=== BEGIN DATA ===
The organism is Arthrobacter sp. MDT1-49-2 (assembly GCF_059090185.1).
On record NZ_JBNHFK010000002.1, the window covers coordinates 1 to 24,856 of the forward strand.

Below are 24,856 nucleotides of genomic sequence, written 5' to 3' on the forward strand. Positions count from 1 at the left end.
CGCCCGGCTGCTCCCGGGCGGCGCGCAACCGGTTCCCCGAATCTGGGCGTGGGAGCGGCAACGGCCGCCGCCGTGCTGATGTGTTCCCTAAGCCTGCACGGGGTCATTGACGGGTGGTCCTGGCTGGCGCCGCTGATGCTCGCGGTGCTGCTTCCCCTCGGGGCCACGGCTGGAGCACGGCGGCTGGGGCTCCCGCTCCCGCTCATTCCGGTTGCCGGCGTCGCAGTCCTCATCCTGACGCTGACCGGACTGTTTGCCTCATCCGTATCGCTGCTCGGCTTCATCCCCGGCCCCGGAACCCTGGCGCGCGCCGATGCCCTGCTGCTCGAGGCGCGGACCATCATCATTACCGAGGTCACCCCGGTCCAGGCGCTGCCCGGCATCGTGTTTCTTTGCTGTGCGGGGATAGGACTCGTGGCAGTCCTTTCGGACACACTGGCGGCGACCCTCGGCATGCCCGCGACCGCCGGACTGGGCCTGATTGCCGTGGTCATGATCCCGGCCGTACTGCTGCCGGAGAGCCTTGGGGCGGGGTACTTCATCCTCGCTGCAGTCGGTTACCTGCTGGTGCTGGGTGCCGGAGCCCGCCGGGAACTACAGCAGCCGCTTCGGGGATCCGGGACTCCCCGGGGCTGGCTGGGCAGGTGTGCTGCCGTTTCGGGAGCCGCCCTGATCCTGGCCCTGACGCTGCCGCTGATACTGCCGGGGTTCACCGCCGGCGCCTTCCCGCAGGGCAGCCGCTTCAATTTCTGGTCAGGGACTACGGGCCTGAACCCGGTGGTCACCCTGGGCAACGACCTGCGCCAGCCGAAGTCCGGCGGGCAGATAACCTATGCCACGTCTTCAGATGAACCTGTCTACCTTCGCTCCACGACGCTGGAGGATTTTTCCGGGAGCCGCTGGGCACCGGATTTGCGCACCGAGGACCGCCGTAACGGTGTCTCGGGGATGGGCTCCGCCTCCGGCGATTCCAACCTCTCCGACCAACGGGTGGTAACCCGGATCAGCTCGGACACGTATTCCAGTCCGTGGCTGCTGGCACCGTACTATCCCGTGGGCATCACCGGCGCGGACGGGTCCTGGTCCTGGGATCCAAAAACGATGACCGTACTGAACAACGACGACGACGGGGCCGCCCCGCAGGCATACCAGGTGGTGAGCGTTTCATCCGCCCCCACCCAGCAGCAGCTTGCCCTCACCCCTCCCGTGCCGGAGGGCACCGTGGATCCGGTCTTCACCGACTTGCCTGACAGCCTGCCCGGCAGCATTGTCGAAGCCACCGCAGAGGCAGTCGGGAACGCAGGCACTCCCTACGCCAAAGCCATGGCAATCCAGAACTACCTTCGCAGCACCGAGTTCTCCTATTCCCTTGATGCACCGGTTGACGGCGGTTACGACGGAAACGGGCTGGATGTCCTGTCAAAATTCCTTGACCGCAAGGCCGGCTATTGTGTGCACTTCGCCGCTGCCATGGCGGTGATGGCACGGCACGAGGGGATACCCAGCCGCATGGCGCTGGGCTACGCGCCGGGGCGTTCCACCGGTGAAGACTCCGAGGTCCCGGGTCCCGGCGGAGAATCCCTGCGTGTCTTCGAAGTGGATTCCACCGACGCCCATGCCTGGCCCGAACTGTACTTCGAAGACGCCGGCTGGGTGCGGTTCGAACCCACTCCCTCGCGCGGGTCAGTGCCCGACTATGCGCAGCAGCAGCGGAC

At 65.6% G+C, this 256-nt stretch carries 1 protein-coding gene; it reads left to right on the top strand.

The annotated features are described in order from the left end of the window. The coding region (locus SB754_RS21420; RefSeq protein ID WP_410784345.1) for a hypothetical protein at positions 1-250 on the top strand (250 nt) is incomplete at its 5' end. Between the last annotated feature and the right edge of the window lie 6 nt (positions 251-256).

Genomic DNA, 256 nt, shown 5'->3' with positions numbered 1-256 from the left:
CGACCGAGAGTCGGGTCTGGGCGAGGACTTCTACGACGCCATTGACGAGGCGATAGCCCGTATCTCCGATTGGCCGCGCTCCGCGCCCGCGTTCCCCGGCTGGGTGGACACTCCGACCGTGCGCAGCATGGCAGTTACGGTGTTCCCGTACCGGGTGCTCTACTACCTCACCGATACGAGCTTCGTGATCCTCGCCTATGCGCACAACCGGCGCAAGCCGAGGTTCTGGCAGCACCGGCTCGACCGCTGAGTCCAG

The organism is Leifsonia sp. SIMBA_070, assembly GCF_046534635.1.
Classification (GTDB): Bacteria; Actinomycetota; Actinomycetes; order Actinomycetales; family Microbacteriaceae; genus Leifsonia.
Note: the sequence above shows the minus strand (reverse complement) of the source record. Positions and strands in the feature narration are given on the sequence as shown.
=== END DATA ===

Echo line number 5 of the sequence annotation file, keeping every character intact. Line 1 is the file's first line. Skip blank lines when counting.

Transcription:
At 65.6% G+C, this 256-nt stretch carries 1 protein-coding gene; it reads left to right on the top strand.